Nike is a company I have been watching for several years, and I'm happy that it's finally made its way into the portfolio. I recently decided to expand my holdings beyond the 50 position mark, and am looking to add high quality names that can provide some more growth to my portfolio.
Nike has a long history of above average earnings growth. According to F.A.S.T. Graphs, it produced a 10.3% annual growth rate over the last 20 years, 12.6% over the last decade, and 14.0% over the last five years. So not only does it have a history of good growth, but that growth has been accelerating of late.
This growth has been a boon for investors, turning a $10,000 investment into $42,212 over the last decade, good for a 15.7% annualized return compared with just 5.7% from the S&P.
Valuation caused me to sit on the sidelines for several years waiting to open a position. I will admit, at a 23.5 PE on expected 2017 earnings, it is still far from cheap now.
However, with roughly 13% annual growth expected over the next 5 years, the multiple is reasonable, and is actually a discount to the normal PE of 24.8 over the last 5 years.
As I mentioned, Nike is a stock I've been watching for several years; really since I first built my portfolio in early 2013. Initially I avoided it due to a low dividend yield, and then after its price took off in late 2013, I avoided it due to high valuation.
However, the stock has sold off since peaking around $66 (with a 33 PE) in late 2015, and has now come down to a bit more reasonable valuation levels. There was a better opportunity to buy in late 2016, but in my stubbornness in waiting for my target price of ~$45, which was a 21 PE on 2016 earnings, I never bought.
I didn't want to make that mistake again when it sold off after Q4 earnings, and decided to take advantage of that opportunity to open my position.
Nike is an AA- rated company and is the dominant player in the sports apparel industry. It is a company I hope to hold for another 25+ years until retirement, and will likely add to several more times down the road.
It may not be a perfect price, but I think it is a perfect addition to my portfolio.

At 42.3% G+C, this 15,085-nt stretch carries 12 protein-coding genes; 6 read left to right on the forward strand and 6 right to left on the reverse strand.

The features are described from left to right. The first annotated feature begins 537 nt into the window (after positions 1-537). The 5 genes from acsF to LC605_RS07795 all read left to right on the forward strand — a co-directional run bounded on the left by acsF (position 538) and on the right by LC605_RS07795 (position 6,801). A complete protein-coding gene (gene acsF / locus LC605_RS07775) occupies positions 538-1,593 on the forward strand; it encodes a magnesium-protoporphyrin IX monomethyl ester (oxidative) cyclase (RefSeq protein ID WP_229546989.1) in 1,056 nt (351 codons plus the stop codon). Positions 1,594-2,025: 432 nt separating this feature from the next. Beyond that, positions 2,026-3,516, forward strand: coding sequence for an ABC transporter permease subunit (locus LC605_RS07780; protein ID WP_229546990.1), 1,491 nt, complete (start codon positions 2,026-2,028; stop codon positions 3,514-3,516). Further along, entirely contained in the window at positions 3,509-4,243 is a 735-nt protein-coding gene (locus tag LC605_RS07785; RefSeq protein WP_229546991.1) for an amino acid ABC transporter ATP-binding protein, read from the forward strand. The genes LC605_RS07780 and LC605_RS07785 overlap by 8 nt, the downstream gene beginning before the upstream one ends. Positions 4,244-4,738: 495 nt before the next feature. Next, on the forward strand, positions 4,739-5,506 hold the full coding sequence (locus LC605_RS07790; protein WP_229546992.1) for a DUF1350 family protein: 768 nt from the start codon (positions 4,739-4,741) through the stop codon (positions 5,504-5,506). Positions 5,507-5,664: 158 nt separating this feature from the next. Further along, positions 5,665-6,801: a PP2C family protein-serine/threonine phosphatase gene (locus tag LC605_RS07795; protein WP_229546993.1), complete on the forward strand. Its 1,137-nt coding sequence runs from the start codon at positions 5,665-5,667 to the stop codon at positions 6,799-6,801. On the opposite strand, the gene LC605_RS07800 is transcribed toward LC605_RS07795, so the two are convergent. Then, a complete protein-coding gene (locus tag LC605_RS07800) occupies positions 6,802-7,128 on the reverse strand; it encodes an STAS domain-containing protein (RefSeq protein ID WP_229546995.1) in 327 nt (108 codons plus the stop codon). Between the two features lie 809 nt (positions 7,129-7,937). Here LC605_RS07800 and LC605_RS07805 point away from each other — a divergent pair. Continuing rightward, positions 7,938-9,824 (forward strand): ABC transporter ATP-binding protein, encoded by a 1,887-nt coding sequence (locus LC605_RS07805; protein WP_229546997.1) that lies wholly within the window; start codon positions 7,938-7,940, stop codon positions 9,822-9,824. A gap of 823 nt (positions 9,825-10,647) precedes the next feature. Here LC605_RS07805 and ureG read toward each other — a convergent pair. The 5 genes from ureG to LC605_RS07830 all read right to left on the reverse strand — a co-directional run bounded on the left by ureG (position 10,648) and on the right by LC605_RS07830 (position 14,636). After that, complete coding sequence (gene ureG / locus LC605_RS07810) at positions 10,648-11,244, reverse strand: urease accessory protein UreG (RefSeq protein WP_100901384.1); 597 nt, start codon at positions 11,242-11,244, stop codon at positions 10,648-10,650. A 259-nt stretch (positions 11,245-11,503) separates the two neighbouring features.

With the addition of Nike, the portfolio now has 52 companies. Here are my holdings, with prices as of quarter's end:
And here is the portfolio breakdown for total value and income by sector:
Due to outperformance from several of my REITs, that sector has become the #2 sector by value and by far the biggest portion of my dividend income.
This is driven by substantial returns on Digital Realty Trust, which is the largest single position in the portfolio at a 5.09% weighting. Digital Realty also provides the second highest annual income in the portfolio behind another REIT, Omega Healthcare Investors.
Having such a large percentage of my income from REITs wasn't my plan, but at this stage of the game isn't something I'm too concerned with. As mentioned, I have another 25 years until retirement, so there is plenty of time for me to balance things out as new investments are added.
So for now, I have no intentions of doing any rebalancing, and will continue to let my dividends reinvest and positions build. I am still long-term bullish on data centers and healthcare, so I see no reason to trim my winners.
You can't have 10, 20, or 30 baggers if you don't hold positions long-term and let compounding do its work.
On The Radar
I see healthcare and utilities as two sectors I would like more exposure to, and may look there as potential adds later this year.
However, utilities remain quite expensive, and I am hesitant to pay up for lower growth positions. If there is a pullback, I would be looking to add to Dominion Resources, Xcel Energy, or WEC Energy Group. Other possible additions include: NextEra Energy , Aqua America (NYSE:WTR), and American Water Works (NYSE:AWK).
The healthcare sector offers much better value, and may be a stronger possibility. In addition to the names I hold, I would also consider Johnson & Johnson (NYSE:JNJ), Cardinal Health (NYSE:CAH), and UnitedHealth Group (NYSE:UNH) as potential additions.
Now in year 5 of the portfolio, I am really content sitting back and watching things grow now. I have lessened the churn of positions, and am trying to be more patient with companies as they go through ups and downs of business cycles.
This has been working out well for me, as evidenced by the 26.6% increase in income over last year. On top of this, the companies I hold continue to raise dividends, leading to even more income growth going forward.
I hope this update finds you well, Happy Investing in Q2!
Disclosure: I am/we are long AAPL, ABBV, ABC, ABT, AMGN, AMP, BDX, CBRL, CHD, CLDT, CMI, CVS, CVX, D, DLR, DPS, EOG, FLO, GE, GILD, GIS, GME, IBM, KMI, KO, LMT, LOW, MCD, MDU, MSFT, NKE, NSC, O, OHI, OXY, PII, PM, QCOM, ROST, SBUX, STAG, T, TGT, THO, UNP, V, WBA, WEC, WFC, WSO, XEL, XOM, VFC.
I wrote this article myself, and it expresses my own opinions. I am not receiving compensation for it (other than from Seeking Alpha). I have no business relationship with any company whose stock is mentioned in this article.
Additional disclosure: I am an engineer by trade and am not a professional investment adviser or financial analyst. This article is not an endorsement for the stocks mentioned. Please perform your own due diligence before you decide to trade any securities or other products.